A Nurse Practitioner's Guide to the Management of Herpes Simplex Virus-1 in Children

Janel M. Drugge, MSM, RN, PNP; Patricia Jackson Allen, MS, RN, PNP, FAAN


Dermatology Nursing. 2008;20(6):455-466. 

In This Article

Endogenous and Exogenous Triggers to HSV-1 Outbreaks

Factors believed to trigger recurrent HSV-1 infections have not been completely identified, but endogenous factors, such as immune suppression or deficiency (Logan, Lutgendorf, Hartwig, Lilly, & Berberich, 1998), emotional and physical stress (Buske-Kirschbaum, Geiben, Wermke, Pirke, & Hellhammer, 2001; Logan et al., 1998), menstruation (Raborn & Grace, 1999), illness (Dalkvist, Wahlin, Bartsch, & Forsbeck 1995; Ichihashi, Nagai, & Matsunga, 2004), and fatigue (Dalkvist et al., 1995; Yeung-Yue et al., 2002) have been noted. Exogenous factors, including ultra-violet radiation (Dalkvist et al., 1995; Femiano, Gombos, & Scully, 2005), tissue damage (Yeung-Yue et al., 2002), severe cold and hot weather (Raborn & Grace, 1999; Yeung-Yue et al., 2002), wind (Raborn & Grace, 1999), and trauma to the mouth (Femiano et al., 2005), have been associated with recurrent HSV-1 infections.

A few studies have tried to determine the exact mechanism stress has on herpes outbreaks. Logan et al. (1998) reported emotional stress was most often stated by persons with secondary HSV-1 infections as the main cause of recurrent outbreaks. Logan and colleagues (1998) conducted a prospective and longitudinal study to compare daily mood states and weekly changes in plasma levels of three immune and neuroendocrine markers of persons with recurrent herpes labialis lesions. Nine healthy participants between the ages of 20 and 40 years old with a history of recurrent herpes labialis were included in the study. Each participant had baseline and weekly blood draws; kept daily diaries of mood, alcohol intake, stress, and sleep; and participated in two psychological assessment tools. The authors concluded that an increased level of emotional arousal leads to an elevation in epinephrine levels that correlates with recurrent HSV-1 lesions (Logan et al., 1998). A major limitation to the study was the small sample size of nine participants.

By contrast, Dalkvist and colleagues (1995) conducted a prospective study on 28 participants with recurrent oral herpes to determine if mood, the common cold, amount of sleep, and sunshine correlated with recurrent HSV outbreaks. Each participant kept a daily log for 3 months of his/her individual herpes outbreaks or symptoms of HSV infection, emotional and physical states using mood dimension scales, changes of daily routine, illnesses, medications, and unintended events. The authors concluded that stress and emotional well-being are not related to HSV-1 recurrence (Dalkvist et al., 1995). A limitation to the study was the short time frame of only 3 months.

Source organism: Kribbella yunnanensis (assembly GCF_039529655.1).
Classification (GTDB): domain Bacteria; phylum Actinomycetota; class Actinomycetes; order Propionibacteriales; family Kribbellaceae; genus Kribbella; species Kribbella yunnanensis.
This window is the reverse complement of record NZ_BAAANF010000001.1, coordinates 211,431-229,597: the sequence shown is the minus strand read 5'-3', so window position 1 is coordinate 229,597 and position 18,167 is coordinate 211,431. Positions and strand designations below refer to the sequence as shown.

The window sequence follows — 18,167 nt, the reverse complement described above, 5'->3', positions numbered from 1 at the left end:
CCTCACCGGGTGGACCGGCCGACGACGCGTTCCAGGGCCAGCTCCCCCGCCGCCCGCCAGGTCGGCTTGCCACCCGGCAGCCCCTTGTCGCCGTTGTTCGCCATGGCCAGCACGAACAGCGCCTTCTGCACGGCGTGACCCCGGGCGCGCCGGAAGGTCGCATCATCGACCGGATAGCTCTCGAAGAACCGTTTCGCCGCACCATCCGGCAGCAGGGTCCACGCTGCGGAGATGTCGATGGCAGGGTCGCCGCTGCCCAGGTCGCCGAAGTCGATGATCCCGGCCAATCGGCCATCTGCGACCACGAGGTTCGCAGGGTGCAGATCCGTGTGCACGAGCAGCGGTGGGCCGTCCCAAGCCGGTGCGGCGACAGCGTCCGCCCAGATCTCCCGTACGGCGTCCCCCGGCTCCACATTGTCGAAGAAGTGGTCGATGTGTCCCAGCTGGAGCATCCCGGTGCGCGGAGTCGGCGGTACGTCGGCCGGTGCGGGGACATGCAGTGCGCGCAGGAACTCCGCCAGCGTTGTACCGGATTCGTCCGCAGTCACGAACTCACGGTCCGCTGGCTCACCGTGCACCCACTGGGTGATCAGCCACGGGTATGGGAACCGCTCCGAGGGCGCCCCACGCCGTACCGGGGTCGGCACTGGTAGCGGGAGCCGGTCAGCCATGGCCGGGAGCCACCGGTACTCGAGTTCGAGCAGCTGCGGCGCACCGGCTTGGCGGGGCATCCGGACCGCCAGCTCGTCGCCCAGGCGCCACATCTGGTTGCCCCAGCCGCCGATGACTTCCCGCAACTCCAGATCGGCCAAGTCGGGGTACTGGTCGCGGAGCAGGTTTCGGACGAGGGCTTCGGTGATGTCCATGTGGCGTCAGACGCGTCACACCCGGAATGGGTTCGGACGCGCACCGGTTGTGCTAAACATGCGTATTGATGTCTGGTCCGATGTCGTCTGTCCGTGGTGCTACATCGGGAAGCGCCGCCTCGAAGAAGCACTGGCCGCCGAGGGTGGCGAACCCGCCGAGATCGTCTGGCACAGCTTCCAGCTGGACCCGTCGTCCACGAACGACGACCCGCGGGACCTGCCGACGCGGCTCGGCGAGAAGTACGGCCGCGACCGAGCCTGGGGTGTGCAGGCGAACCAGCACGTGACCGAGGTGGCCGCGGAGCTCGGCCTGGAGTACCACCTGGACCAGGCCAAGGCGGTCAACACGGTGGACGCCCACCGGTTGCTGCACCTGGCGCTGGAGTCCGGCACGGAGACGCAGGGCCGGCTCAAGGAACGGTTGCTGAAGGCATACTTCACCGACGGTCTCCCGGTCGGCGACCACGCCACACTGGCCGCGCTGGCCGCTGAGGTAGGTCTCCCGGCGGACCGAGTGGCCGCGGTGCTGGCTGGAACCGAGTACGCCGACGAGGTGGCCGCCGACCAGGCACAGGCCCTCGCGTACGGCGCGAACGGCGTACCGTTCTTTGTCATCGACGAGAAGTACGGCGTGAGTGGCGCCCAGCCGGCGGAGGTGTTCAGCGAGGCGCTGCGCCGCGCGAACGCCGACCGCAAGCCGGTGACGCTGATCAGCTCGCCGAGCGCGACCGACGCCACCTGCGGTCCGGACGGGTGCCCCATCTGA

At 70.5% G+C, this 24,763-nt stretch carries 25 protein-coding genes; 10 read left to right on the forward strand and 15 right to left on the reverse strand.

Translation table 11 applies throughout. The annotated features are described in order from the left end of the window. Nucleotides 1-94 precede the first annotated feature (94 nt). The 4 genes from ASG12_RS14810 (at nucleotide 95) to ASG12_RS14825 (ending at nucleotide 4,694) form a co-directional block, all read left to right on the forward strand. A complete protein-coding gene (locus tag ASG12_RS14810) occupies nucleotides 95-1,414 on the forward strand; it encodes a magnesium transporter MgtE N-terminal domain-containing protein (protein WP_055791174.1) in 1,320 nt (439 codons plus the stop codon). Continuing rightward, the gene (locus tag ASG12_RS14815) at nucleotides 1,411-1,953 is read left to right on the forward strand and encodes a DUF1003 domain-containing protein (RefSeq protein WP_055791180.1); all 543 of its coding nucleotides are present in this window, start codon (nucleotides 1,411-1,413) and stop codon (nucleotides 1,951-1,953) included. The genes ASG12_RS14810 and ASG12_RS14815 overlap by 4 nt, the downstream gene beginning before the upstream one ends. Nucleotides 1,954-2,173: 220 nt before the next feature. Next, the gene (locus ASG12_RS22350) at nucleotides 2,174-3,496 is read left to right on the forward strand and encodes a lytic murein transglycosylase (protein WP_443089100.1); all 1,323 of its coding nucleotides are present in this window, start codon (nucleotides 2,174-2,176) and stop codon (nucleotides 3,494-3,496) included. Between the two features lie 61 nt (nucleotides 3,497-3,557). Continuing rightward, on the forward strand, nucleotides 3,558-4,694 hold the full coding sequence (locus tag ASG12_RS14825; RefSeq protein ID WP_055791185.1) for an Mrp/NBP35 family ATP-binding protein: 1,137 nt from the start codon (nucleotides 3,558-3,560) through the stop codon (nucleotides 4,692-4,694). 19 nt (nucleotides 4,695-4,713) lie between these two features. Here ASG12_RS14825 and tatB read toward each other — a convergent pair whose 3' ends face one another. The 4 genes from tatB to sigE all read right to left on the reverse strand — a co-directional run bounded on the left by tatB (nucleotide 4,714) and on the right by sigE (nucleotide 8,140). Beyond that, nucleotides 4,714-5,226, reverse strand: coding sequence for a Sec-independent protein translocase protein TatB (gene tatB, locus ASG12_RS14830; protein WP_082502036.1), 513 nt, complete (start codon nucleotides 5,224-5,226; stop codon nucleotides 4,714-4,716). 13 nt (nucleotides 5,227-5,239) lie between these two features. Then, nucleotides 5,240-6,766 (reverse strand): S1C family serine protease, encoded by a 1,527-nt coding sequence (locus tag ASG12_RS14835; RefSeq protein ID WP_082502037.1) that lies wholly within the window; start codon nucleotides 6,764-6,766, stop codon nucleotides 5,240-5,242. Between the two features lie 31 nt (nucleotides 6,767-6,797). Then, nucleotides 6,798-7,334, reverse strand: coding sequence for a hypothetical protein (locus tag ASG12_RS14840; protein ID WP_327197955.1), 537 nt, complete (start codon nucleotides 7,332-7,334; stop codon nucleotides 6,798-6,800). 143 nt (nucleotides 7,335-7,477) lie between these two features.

Dalkvist and colleagues (1995) also examined the role of illness on recurrent HSV-1 infections. In this same prospective study, the authors concluded the common cold was the most critical factor in recurrent HSV-1 outbreaks. The authors speculated that local immunological changes, as opposed to systemic changes of the immune system, correlate with secondary outbreaks of HSV-1 infections. More research studies are needed to understand the relationship that the immune system and the common cold have with recurrent HSV-1 infections.

Other researchers examined the role of sunlight on recurrent HSV-1 infections. Boon and colleagues (2000) conducted a randomized, double-blind, placebo-controlled clinical trial of 541 participants to determine the effect sunlight has on inducing recurrent herpes labialis. The authors confirmed their previous assumptions that UV radiation is a trigger for recurrent oral HSV-1 infections. Strengths of the study were the large sample size and the study design.

In conclusion, further evidence-based research is needed to determine exactly which exogenous and endogenous triggers are involved in recurrent HSV-1 infections and the physiological mechanisms of these triggers. The role of local and systemic changes in the immune system of persons with recurrent HSV-1 infections needs to be further examined to help understand the role of both exogenous and endogenous triggers.


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